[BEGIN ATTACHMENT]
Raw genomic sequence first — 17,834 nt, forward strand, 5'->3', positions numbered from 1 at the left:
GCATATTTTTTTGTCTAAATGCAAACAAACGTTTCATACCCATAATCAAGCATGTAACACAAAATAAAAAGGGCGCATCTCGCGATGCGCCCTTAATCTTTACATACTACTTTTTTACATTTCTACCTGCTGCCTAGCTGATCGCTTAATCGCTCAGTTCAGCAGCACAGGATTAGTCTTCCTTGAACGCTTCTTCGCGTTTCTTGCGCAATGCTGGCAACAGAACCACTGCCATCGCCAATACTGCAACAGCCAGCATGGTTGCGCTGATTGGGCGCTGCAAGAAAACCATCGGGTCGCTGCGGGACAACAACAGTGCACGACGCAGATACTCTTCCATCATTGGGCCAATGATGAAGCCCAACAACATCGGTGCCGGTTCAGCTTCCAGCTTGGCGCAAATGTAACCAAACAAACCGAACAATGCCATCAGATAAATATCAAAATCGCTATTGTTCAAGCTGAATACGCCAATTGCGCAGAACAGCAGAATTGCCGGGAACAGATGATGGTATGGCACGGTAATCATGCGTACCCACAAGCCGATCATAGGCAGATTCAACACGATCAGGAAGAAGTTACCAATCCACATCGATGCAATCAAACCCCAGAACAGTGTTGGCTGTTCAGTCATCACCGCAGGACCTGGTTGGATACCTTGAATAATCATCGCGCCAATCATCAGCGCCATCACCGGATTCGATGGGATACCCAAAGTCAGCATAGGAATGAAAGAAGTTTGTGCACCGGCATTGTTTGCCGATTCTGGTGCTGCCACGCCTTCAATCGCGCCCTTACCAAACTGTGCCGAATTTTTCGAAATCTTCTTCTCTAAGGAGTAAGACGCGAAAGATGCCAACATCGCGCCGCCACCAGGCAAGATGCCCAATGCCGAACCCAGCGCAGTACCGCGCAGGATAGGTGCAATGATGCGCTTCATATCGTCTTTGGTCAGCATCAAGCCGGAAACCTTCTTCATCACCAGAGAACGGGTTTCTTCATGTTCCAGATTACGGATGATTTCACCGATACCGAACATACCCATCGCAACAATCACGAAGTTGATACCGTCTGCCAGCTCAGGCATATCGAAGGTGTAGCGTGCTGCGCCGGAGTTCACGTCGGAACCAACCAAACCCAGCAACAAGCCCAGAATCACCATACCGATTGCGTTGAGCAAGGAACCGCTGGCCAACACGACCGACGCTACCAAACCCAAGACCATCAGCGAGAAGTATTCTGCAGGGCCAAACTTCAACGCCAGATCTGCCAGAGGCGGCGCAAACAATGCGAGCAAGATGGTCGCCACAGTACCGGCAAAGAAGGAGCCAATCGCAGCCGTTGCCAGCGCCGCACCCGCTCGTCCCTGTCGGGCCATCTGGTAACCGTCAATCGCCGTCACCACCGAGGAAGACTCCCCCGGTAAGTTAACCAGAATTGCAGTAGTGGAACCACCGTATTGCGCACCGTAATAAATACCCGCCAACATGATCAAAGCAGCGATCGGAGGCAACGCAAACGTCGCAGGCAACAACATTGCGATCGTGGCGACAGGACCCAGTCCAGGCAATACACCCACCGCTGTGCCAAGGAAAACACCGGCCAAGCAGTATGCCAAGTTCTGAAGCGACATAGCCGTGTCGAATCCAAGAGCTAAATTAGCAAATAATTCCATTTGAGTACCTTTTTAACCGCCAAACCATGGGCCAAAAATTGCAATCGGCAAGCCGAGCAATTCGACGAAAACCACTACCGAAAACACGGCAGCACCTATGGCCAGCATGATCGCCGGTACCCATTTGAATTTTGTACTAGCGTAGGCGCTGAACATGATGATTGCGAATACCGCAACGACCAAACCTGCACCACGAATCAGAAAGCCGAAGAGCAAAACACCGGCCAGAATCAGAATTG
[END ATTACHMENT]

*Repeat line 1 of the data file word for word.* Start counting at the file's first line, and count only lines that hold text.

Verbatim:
Raw genomic sequence first — 17,834 nt, forward strand, 5'->3', positions numbered from 1 at the left: